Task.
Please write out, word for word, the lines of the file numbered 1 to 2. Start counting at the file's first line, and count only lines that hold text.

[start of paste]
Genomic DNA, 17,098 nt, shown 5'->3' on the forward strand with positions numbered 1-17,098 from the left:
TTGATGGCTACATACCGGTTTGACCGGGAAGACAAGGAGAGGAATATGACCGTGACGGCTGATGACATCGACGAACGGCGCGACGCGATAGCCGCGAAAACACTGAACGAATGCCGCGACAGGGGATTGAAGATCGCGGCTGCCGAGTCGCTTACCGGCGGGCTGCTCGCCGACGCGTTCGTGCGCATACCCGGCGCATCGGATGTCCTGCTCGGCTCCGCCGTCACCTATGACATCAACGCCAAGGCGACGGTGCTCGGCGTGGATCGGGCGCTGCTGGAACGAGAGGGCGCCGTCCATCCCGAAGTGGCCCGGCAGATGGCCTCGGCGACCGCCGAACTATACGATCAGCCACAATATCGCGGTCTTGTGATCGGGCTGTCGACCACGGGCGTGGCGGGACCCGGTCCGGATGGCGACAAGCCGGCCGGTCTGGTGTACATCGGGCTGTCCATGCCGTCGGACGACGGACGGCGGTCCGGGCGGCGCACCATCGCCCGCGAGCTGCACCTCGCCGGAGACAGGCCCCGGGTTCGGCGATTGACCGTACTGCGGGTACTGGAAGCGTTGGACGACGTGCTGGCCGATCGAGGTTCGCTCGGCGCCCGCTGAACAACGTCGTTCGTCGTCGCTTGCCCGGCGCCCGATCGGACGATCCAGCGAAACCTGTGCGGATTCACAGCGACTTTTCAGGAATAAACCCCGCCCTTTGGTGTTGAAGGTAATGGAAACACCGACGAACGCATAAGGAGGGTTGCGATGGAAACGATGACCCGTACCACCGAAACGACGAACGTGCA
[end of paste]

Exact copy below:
Genomic DNA, 17,098 nt, shown 5'->3' on the forward strand with positions numbered 1-17,098 from the left:
TTGATGGCTACATACCGGTTTGACCGGGAAGACAAGGAGAGGAATATGACCGTGACGGCTGATGACATCGACGAACGGCGCGACGCGATAGCCGCGAAAACACTGAACGAATGCCGCGACAGGGGATTGAAGATCGCGGCTGCCGAGTCGCTTACCGGCGGGCTGCTCGCCGACGCGTTCGTGCGCATACCCGGCGCATCGGATGTCCTGCTCGGCTCCGCCGTCACCTATGACATCAACGCCAAGGCGACGGTGCTCGGCGTGGATCGGGCGCTGCTGGAACGAGAGGGCGCCGTCCATCCCGAAGTGGCCCGGCAGATGGCCTCGGCGACCGCCGAACTATACGATCAGCCACAATATCGCGGTCTTGTGATCGGGCTGTCGACCACGGGCGTGGCGGGACCCGGTCCGGATGGCGACAAGCCGGCCGGTCTGGTGTACATCGGGCTGTCCATGCCGTCGGACGACGGACGGCGGTCCGGGCGGCGCACCATCGCCCGCGAGCTGCACCTCGCCGGAGACAGGCCCCGGGTTCGGCGATTGACCGTACTGCGGGTACTGGAAGCGTTGGACGACGTGCTGGCCGATCGAGGTTCGCTCGGCGCCCGCTGAACAACGTCGTTCGTCGTCGCTTGCCCGGCGCCCGATCGGACGATCCAGCGAAACCTGTGCGGATTCACAGCGACTTTTCAGGAATAAACCCCGCCCTTTGGTGTTGAAGGTAATGGAAACACCGACGAACGCATAAGGAGGGTTGCGATGGAAACGATGACCCGTACCACCGAAACGACGAACGTGCA